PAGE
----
Read Angel Food and Devil Dogs Online

Authors: Liz Bradbury

Tags: #Gay & Lesbian, #Literature & Fiction, #Fiction, #Lesbian, #Mystery; Thriller & Suspense, #Mystery, #Romance

Angel Food and Devil Dogs

BOOK: Angel Food and Devil Dogs
5.08Mb size Format: txt, pdf, ePub

Angel Food and Devil Dogs


As private detective Maggie Gale works to prove the innocence of a mentally challenged pinball wizard who's been arrested for murder, she is called to college president Max Bouchet's office to discuss the suspicious suicide of a gay professor. There, Maggie shakes hands with the attractive Dr. Kathryn Anthony, who smiles at her with a faint but unmistakable touch of lust. Maggie is hired and meets a collection of quirky suspects, one of whom might just be a murderer. Maggie's humorous and caring friends and family support her as she works against escalating danger, and toward escalating romantic encounters with Kathryn. Will Maggie untangle both mysteries? Will the sexual tension swirling around Maggie and Kathryn pull them together? Or will the murderer target Maggie before she gets either chance?

Chapter 1

"Maggie Gale," I said to the prison security guard. Attorney Sara Martinez and her law partner Emma Strong followed me through the check in. They both greeted the guard by name and got a genial response compared with the flatline I'd received when I'd flashed my private investigator's license. When I'd been a cop, I knew everybody at the jail, but those days appear to have passed.

"In here," Sara said, leading us into one of the lawyer/client conference rooms. Sara Martinez is my younger sister. Today though, she was my boss.

Fenchester City jail smelled of disinfectant, sweat, and despair. Not necessarily in that order. With a table that looked like it had been clawed by wild animals, this room sported the additional aura of raging fear. We sat and waited in plastic chairs.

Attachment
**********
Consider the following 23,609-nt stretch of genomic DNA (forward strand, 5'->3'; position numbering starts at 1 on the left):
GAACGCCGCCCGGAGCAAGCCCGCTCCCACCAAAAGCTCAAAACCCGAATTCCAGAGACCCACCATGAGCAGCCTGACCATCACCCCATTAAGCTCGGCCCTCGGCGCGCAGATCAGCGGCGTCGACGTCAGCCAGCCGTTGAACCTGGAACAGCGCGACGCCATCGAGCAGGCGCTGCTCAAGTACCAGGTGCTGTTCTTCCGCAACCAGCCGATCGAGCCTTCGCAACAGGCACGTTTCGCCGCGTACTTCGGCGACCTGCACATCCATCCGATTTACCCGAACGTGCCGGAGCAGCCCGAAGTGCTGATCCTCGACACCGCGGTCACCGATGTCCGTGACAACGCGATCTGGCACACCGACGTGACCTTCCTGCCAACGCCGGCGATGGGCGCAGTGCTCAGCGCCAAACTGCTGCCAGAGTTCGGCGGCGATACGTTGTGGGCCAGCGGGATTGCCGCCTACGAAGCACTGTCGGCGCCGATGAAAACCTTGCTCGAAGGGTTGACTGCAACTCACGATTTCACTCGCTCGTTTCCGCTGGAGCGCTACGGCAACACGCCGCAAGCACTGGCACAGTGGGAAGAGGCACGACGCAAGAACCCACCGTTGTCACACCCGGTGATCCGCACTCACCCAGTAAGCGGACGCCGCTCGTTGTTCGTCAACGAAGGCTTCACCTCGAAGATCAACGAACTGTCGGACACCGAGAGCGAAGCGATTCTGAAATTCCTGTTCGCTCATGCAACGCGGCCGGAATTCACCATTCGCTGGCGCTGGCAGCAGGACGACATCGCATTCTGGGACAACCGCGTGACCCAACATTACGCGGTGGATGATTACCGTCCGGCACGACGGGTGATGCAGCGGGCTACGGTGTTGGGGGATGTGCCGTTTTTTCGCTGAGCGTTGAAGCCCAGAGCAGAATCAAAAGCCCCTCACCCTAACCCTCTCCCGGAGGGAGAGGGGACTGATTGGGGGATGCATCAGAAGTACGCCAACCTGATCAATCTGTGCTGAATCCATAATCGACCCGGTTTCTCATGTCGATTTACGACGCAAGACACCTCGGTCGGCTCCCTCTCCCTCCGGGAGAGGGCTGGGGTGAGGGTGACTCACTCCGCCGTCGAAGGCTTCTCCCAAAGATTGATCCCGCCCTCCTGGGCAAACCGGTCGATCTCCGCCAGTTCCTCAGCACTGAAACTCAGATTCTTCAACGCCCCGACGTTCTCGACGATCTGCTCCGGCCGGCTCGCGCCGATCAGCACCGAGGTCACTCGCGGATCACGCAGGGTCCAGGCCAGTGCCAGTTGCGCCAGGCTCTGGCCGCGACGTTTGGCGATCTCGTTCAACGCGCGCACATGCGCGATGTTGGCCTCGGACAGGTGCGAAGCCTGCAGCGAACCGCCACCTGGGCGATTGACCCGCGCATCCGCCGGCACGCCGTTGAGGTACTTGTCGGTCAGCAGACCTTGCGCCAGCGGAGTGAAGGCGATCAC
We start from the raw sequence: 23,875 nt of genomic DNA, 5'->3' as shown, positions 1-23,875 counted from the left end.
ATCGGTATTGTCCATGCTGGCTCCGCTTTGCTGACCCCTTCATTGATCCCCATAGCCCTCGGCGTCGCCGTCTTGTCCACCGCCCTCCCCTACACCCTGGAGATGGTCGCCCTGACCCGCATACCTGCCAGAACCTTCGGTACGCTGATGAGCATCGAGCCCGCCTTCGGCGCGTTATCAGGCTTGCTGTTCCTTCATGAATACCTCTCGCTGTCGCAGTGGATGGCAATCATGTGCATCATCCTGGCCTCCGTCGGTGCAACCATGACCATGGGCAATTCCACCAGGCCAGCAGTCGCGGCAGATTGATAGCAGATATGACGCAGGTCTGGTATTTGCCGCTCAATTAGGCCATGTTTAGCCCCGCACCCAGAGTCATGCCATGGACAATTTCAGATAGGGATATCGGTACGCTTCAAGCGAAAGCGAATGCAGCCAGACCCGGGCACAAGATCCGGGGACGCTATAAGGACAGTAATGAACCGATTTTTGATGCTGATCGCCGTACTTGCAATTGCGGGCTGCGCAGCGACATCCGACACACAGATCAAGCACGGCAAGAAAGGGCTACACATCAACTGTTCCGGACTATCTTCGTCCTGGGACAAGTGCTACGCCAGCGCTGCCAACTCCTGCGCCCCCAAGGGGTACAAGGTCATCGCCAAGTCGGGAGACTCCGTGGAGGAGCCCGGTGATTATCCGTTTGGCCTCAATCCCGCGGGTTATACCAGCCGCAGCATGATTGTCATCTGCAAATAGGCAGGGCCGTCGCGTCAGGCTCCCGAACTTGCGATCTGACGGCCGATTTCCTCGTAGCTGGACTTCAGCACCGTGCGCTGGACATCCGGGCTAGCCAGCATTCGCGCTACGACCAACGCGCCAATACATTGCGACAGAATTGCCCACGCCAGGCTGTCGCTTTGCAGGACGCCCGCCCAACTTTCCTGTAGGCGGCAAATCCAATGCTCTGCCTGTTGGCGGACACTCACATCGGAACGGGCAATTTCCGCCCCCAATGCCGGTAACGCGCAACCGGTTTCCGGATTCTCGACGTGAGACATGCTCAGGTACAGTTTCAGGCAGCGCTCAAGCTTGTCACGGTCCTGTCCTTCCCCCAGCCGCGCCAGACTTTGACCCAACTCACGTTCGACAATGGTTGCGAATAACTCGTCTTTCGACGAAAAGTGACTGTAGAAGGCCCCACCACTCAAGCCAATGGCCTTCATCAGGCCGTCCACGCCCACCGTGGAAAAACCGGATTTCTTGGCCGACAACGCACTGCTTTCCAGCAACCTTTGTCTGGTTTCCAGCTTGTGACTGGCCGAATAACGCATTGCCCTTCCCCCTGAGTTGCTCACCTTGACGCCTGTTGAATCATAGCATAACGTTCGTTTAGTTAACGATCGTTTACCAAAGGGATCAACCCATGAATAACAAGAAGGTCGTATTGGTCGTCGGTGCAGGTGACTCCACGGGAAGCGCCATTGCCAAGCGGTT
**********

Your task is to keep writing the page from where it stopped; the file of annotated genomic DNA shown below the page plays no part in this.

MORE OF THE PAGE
Sara and Emma looked crisply professional and at the peak of fashion, even under harsh fluorescent lights. I was wearing a polo shirt and jeans. My private detective undercover uniform and what I wear most days, whether I'm working or not. I'll never reach the peak of fashion. I don't even know where the flatlands of fashion are. But I was fairly sure the fluorescent light was making my pale skin look as green as my eyes.

"You've known Mickey for a long time, Maggie, but I don't think you understand how hard it is to get a direct answer out of him. He's sweet and gentle but he's kind of a problem child," said Sara.

"He's accused of rape and murder, Sara,
problem child
is an understatement," I countered.

"But he's innocent and that's what you're going to prove, right?" asked Emma. She took off her glasses and eyed my shoulder bag with the same eagle gaze that made tough witnesses cave on the stand.

I'd called them to meet me at the jail because I had some new evidence. Emma and Sara were two of the sharpest lawyers in Pennsylvania. Mickey would never understand how lucky he was to have them on his side, and pro-bono no less.

Emma said, "I just got the notification that his arraignment hearing's next Monday. That gives us six days to get the charges dismissed or at least get him out on bail."

"I think I've found something to punch a hole in the prosecution's case." I pulled a large manila envelope from the bag and laid it on the table.

"What?" asked Sara, her dark eyes flashing with excitement. "Is it good? Tell!"

But I was interrupted by a guard leading a thin childlike man into the room. Mickey Murphy pushed his matted blond hair away from his face. His eyes were red and swollen, his nose was raw from sleeve wiping. According to a social worker's report, he'd been crying almost constantly since the police had nabbed him. He was in serious trouble. Just two weeks after he'd been
from a halfway house for adults with mental disabilities into his own tiny apartment, his next-door neighbor, a young social worker named Daria Webster had been found dead. She'd been raped and strangled. Circumstantial evidence tagged Mickey as the prime suspect.

When Mickey looked up and saw Sara and Emma, a happy smile transformed his entire presence. He was more than just relieved to see them, he was thrilled.